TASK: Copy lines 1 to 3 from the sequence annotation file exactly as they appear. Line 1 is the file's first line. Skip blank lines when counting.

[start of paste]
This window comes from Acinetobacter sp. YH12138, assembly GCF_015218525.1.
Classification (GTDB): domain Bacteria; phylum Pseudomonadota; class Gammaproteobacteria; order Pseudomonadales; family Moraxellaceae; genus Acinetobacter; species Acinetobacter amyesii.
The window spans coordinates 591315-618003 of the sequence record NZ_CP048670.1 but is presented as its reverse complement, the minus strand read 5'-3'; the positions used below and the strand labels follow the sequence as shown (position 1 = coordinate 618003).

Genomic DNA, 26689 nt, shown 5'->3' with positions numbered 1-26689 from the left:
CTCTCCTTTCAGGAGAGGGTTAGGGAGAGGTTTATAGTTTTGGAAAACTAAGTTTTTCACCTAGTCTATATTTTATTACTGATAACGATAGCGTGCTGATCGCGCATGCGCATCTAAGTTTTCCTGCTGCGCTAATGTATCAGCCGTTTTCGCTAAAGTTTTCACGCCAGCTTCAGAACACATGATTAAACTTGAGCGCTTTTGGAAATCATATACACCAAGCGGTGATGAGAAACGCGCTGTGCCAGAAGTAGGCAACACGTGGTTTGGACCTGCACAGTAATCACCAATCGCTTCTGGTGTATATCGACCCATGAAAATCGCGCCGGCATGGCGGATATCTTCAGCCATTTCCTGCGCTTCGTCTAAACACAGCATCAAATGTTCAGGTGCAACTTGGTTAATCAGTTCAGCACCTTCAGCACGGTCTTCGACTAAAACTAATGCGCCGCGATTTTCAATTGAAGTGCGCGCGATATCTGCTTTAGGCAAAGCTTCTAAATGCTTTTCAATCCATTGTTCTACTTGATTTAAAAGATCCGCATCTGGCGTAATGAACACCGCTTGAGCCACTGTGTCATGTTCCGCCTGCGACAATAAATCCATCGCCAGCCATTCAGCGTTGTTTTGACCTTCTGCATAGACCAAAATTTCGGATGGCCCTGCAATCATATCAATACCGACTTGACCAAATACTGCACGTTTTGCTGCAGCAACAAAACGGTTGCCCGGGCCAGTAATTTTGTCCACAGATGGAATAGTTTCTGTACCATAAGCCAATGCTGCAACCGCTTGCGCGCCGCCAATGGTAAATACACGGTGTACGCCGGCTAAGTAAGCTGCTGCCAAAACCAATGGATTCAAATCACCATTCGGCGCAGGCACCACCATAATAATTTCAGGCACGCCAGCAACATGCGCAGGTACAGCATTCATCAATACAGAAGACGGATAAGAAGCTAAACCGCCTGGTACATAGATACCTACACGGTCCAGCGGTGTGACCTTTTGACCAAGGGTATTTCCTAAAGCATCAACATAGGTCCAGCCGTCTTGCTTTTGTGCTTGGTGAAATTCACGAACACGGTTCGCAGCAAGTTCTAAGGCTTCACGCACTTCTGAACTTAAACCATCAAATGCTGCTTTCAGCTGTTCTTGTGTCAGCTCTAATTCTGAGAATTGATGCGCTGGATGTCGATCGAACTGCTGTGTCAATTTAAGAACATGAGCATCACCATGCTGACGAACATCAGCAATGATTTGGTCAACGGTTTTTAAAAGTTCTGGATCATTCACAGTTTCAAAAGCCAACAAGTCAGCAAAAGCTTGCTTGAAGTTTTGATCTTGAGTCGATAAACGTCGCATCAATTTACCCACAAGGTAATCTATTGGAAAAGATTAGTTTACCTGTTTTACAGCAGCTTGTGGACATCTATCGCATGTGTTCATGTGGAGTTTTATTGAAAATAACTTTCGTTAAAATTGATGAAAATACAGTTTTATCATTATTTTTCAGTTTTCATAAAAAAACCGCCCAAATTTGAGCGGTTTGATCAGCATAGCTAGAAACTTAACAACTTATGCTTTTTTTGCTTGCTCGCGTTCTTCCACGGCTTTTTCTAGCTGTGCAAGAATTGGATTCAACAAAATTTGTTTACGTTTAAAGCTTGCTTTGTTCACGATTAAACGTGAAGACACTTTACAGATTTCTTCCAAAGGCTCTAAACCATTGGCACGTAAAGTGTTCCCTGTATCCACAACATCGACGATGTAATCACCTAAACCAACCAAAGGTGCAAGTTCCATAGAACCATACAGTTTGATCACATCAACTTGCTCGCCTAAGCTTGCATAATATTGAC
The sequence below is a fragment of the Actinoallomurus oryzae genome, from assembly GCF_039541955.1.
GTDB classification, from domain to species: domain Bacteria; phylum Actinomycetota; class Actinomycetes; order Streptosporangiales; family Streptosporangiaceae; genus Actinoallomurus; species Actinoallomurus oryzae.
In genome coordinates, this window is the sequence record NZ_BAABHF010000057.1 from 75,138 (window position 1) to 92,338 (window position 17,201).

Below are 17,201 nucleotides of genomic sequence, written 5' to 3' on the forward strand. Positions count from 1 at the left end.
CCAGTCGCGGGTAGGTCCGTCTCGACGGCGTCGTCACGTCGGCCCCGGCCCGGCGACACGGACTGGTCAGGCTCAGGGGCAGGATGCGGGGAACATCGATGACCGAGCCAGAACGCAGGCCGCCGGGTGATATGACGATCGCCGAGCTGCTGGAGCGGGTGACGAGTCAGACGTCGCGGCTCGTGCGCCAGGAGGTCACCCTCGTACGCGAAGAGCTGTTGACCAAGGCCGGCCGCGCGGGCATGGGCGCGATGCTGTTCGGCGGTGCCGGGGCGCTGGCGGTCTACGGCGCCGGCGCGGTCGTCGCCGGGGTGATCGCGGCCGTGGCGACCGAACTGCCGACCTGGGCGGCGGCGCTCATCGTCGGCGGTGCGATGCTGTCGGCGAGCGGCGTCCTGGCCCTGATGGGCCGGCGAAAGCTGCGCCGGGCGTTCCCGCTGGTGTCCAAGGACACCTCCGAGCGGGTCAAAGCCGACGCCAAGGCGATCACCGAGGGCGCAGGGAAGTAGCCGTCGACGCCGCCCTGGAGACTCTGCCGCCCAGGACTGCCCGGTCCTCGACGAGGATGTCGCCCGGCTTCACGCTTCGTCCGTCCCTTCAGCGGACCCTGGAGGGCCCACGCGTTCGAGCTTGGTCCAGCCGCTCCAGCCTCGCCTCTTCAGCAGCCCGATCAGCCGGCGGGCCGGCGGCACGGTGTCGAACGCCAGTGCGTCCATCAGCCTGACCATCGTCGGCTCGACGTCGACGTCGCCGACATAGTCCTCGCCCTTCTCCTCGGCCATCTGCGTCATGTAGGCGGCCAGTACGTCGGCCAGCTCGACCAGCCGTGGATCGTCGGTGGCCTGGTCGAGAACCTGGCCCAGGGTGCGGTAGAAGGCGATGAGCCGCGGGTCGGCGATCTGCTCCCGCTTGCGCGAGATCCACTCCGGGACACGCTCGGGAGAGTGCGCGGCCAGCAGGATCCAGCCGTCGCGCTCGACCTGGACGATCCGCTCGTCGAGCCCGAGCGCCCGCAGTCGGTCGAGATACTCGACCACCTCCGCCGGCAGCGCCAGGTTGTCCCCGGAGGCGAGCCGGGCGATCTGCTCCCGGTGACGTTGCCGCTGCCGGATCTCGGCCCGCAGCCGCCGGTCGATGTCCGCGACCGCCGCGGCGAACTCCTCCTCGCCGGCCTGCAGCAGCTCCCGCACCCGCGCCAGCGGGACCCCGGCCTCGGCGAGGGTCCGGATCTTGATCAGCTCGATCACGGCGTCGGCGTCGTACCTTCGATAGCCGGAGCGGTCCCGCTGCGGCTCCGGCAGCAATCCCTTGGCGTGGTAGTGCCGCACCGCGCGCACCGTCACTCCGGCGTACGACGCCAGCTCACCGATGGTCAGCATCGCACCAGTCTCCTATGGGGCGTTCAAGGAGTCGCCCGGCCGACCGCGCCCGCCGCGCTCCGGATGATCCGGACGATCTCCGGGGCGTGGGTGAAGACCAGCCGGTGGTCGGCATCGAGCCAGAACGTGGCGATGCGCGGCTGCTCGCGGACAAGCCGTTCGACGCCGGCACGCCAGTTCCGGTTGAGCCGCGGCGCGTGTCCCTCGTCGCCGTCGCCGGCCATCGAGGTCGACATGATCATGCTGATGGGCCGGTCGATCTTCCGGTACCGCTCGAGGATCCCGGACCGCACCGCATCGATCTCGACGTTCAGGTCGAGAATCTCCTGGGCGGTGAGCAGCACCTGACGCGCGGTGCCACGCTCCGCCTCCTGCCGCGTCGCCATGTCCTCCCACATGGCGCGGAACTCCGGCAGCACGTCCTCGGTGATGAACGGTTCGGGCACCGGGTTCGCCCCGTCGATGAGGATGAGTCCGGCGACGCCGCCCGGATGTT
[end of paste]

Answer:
This window comes from Acinetobacter sp. YH12138, assembly GCF_015218525.1.
Classification (GTDB): domain Bacteria; phylum Pseudomonadota; class Gammaproteobacteria; order Pseudomonadales; family Moraxellaceae; genus Acinetobacter; species Acinetobacter amyesii.
The window spans coordinates 591315-618003 of the sequence record NZ_CP048670.1 but is presented as its reverse complement, the minus strand read 5'-3'; the positions used below and the strand labels follow the sequence as shown (position 1 = coordinate 618003).